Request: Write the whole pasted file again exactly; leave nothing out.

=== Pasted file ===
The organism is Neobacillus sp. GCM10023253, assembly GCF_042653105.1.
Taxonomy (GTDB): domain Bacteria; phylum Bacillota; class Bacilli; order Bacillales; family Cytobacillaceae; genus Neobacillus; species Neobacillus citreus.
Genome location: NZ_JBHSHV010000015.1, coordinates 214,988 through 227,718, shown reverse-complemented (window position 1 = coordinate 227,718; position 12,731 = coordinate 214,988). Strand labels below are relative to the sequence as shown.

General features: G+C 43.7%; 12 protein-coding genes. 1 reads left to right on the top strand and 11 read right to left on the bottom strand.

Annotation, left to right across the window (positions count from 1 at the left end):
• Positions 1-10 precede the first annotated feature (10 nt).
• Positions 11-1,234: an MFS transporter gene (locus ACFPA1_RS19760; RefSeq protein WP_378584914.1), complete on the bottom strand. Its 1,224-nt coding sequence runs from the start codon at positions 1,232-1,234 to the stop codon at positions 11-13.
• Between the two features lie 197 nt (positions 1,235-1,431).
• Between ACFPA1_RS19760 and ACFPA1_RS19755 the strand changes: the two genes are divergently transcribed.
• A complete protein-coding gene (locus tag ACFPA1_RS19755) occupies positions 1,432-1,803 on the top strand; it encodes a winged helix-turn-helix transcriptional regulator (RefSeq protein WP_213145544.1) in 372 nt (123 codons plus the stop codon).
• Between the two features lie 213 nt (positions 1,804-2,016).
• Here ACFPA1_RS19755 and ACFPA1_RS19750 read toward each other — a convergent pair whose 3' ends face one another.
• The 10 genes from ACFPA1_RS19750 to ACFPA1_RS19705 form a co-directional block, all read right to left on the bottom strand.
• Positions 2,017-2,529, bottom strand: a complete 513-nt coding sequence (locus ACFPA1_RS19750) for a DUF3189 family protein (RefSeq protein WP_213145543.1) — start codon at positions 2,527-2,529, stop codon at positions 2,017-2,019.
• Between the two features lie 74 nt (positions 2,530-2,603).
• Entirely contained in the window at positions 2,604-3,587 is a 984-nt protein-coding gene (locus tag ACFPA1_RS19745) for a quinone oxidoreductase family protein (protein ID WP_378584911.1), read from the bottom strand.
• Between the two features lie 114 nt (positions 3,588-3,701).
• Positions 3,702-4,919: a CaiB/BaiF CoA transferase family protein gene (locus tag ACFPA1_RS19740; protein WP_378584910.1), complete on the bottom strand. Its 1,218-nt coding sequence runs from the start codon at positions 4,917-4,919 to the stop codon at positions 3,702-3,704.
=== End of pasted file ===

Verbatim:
The organism is Neobacillus sp. GCM10023253, assembly GCF_042653105.1.
Taxonomy (GTDB): domain Bacteria; phylum Bacillota; class Bacilli; order Bacillales; family Cytobacillaceae; genus Neobacillus; species Neobacillus citreus.
Genome location: NZ_JBHSHV010000015.1, coordinates 214,988 through 227,718, shown reverse-complemented (window position 1 = coordinate 227,718; position 12,731 = coordinate 214,988). Strand labels below are relative to the sequence as shown.

General features: G+C 43.7%; 12 protein-coding genes. 1 reads left to right on the top strand and 11 read right to left on the bottom strand.

Annotation, left to right across the window (positions count from 1 at the left end):
• Positions 1-10 precede the first annotated feature (10 nt).
• Positions 11-1,234: an MFS transporter gene (locus ACFPA1_RS19760; RefSeq protein WP_378584914.1), complete on the bottom strand. Its 1,224-nt coding sequence runs from the start codon at positions 1,232-1,234 to the stop codon at positions 11-13.
• Between the two features lie 197 nt (positions 1,235-1,431).
• Between ACFPA1_RS19760 and ACFPA1_RS19755 the strand changes: the two genes are divergently transcribed.
• A complete protein-coding gene (locus tag ACFPA1_RS19755) occupies positions 1,432-1,803 on the top strand; it encodes a winged helix-turn-helix transcriptional regulator (RefSeq protein WP_213145544.1) in 372 nt (123 codons plus the stop codon).
• Between the two features lie 213 nt (positions 1,804-2,016).
• Here ACFPA1_RS19755 and ACFPA1_RS19750 read toward each other — a convergent pair whose 3' ends face one another.
• The 10 genes from ACFPA1_RS19750 to ACFPA1_RS19705 form a co-directional block, all read right to left on the bottom strand.
• Positions 2,017-2,529, bottom strand: a complete 513-nt coding sequence (locus ACFPA1_RS19750) for a DUF3189 family protein (RefSeq protein WP_213145543.1) — start codon at positions 2,527-2,529, stop codon at positions 2,017-2,019.
• Between the two features lie 74 nt (positions 2,530-2,603).
• Entirely contained in the window at positions 2,604-3,587 is a 984-nt protein-coding gene (locus tag ACFPA1_RS19745) for a quinone oxidoreductase family protein (protein ID WP_378584911.1), read from the bottom strand.
• Between the two features lie 114 nt (positions 3,588-3,701).
• Positions 3,702-4,919: a CaiB/BaiF CoA transferase family protein gene (locus tag ACFPA1_RS19740; protein WP_378584910.1), complete on the bottom strand. Its 1,218-nt coding sequence runs from the start codon at positions 4,917-4,919 to the stop codon at positions 3,702-3,704.